Using a word like skeuomorphism is risky because it can make you sound smart or like a overly confident know-it-all.  It just depends on context and audience.  It’s a word used by design wonks that, in short, refers to the use of dated, unnecessary elements in metaphoric design.

SNAGHTML8492adcThink about the rolodex card icon used to represent contact records in most CRM systems, or the faux wood paneling on your old family truckster (right), or even the universal ‘Save’ icon that is represented by a floppy disc.  The fact that your car didn’t actually have wood on it, or that you don’t use floppy discs, or own a rolodex makes these things skeuomorphic.  Overuse of these elements drives the wonks nuts.

It has popped up in digital design conversations lately because of the increasingly dated look of Apple UI and the impending departure of Apple’s skeumorphism champ Scott Forstall. Forbes took notice of this change recently; calling Apple’s design philosophy their ‘real problem’. Fast Company asked “Will Apple’s Tacky Software-Design Philosophy Cause A Revolt?”.  In the enterprise space, Salesforce.com is still designing like it’s 1989 (see the opportunity dashboard to the right – it’s a dashboard, get it?).

imageMicrosoft is going in the other direction.  Windows 8 is getting kudos for it’s clean design.  Fast Company wondered if the visual simplicity of Windows 8 was going to be part of a design revolution:  “Team Microsoft believes consumers have developed a fluency for digital interfaces and no longer need those kitschy translations”.   Gone from Windows 8 are unnecessary icons and elements that lead to clutter.  What’s left is what Fast Company’s Austin Carr told NPR was a “flattened user interface that’s based on color, on motion, on typography…They don’t have these unnecessary flourishes”.

So what does this new approach mean for Microsoft CRM.  Well, simply, things are going to get simpler.  MSDN this summer published the following guidelines for Office apps:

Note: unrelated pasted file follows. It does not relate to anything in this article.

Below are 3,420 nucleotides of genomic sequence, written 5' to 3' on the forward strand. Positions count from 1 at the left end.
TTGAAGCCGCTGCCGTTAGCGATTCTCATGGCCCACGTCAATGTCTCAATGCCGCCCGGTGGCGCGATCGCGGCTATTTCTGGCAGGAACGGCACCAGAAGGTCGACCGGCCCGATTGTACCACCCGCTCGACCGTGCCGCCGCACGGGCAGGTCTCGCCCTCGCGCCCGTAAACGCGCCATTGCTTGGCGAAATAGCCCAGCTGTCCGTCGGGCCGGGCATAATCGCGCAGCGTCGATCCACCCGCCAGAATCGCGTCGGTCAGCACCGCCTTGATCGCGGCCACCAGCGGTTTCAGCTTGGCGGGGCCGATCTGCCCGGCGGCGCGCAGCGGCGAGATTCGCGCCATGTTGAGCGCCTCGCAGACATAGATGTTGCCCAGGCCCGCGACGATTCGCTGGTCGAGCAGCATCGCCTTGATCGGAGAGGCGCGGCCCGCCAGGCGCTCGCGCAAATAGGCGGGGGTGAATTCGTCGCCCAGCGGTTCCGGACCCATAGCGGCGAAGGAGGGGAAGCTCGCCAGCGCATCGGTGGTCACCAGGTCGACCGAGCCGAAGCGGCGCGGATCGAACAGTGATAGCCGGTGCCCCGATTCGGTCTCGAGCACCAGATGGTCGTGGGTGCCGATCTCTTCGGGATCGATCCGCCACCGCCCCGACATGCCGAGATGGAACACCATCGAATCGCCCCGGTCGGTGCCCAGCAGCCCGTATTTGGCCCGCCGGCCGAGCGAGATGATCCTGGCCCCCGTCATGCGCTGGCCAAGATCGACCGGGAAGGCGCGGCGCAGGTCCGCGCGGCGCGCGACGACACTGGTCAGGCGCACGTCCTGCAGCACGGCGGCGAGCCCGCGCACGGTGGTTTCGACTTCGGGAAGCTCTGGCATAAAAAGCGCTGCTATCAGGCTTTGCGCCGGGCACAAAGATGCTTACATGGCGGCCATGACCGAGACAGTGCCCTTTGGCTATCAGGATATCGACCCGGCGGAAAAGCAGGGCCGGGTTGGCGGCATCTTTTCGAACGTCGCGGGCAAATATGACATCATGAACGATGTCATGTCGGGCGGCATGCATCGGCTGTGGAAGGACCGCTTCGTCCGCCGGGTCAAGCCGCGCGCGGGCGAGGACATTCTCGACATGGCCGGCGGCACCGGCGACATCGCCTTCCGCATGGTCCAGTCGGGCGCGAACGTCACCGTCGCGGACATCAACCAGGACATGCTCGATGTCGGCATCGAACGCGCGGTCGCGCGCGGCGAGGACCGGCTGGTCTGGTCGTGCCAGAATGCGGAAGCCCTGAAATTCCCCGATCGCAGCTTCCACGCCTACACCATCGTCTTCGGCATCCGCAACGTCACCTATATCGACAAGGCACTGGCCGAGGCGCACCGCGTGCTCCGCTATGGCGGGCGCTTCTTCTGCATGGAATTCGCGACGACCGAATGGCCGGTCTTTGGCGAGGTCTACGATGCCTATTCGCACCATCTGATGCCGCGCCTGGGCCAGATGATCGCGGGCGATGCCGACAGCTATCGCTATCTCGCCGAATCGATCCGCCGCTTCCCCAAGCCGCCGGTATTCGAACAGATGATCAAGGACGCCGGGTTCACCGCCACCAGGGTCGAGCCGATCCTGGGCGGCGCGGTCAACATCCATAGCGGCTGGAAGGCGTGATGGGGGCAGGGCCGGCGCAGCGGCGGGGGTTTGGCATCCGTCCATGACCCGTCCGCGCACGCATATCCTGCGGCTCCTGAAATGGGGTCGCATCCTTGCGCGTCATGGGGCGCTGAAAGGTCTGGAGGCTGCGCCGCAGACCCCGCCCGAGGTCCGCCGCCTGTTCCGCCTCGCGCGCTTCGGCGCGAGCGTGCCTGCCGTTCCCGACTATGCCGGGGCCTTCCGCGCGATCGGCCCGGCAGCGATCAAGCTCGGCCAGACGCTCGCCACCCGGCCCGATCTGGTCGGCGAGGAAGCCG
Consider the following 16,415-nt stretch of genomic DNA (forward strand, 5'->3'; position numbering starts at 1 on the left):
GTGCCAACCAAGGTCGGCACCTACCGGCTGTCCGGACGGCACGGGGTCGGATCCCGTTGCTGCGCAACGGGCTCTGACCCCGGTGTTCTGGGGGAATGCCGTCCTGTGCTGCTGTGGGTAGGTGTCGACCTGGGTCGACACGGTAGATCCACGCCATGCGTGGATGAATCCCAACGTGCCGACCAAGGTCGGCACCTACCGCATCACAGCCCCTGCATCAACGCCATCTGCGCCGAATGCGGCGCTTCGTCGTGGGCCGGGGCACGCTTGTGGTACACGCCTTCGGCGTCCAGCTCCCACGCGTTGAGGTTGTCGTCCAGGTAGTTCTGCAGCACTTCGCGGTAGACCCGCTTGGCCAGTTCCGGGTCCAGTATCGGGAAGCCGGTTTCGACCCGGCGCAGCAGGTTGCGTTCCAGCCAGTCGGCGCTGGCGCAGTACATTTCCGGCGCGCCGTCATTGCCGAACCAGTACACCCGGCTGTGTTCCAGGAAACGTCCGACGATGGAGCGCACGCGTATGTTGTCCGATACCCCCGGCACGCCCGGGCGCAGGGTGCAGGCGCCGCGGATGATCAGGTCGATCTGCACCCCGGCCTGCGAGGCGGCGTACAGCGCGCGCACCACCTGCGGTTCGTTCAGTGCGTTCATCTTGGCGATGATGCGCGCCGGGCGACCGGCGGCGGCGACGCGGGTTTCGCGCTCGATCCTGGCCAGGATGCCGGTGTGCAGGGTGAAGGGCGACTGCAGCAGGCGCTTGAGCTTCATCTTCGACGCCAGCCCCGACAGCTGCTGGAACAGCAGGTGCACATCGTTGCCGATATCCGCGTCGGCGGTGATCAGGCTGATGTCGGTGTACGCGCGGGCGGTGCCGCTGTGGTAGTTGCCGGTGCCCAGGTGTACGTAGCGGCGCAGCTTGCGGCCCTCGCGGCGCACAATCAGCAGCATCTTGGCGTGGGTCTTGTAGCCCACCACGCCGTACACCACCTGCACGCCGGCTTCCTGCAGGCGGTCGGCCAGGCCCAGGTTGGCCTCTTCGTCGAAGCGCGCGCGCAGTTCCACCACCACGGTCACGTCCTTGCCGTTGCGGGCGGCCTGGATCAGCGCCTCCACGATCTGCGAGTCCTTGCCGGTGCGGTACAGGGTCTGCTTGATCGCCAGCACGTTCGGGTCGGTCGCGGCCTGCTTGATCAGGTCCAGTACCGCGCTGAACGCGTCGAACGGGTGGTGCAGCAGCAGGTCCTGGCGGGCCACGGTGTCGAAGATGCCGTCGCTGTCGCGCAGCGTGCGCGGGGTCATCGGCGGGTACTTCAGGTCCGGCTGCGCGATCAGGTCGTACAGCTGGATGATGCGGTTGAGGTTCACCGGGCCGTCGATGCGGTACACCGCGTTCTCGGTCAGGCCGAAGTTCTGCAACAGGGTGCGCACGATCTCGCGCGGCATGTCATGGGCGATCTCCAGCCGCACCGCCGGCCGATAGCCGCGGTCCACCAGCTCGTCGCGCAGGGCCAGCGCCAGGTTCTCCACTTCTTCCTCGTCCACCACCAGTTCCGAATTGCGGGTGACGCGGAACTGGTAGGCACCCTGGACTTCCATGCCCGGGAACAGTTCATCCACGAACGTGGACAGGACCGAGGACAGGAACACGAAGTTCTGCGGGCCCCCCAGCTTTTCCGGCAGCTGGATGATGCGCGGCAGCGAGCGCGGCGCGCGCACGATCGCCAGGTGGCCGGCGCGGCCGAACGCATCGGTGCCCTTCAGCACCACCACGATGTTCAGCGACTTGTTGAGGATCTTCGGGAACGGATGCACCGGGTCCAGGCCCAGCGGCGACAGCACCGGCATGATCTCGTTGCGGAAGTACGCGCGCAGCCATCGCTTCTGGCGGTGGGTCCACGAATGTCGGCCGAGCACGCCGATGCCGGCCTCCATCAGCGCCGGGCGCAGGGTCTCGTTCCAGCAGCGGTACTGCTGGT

Take full advantage of the digital medium. Remove physical boundaries to create experiences that are more efficient and effortless than reality. Being authentically digital means embracing the fact that apps are pixels on a screen and designing with colors and images that go beyond the limits of the real world.

So the next release of CRM (codenamed Polaris, due January 2013) embraces these design principles but is not radical.  This release appears to be a tweaking towards a simpler UI; not a re-imagined experience.

A Cleaner UI

A lot of little changes add up to a lot less clutter:

  • The color scheme has changed from blue and gray to white.  Gone are the gradient colors.
  • Font color has changed.  The size of the fonts has changed, and some tab and header information is all caps.
  • SNAGHTMLba15880Icons have been removed from the Site Map.  They are also gone from the inline grids unless there are multiple icons possible in a view (think Activities).
  • The Site Map is reorganized to provide a more focused, role-based experience.
  • Sales, Service and Marketing areas will now have sub-groups.
  • Resource Center is removed from Site Map.
  • Contextual ribbons are (slowly) being replaced with the contextual Command Bar.  The buttons that are available are contextual to the users security privileges and entity. Notice the differences in the ribbon (old, above) and the Command Bar (new, below)

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It’s exciting to see Microsoft’s design philosophy getting kudos and seeing these tenants work their way into the Dynamics space.  A cleaner UI is going to do great things for user adoption and differentiate Microsoft CRM from our less progressive, skeuomorphic competition.

Post by: Brad Koontz, Customer Effective

New Microsoft Dynamics CRM UI Chooses Simplicity Over Symbols is a post from: CRM Software Blog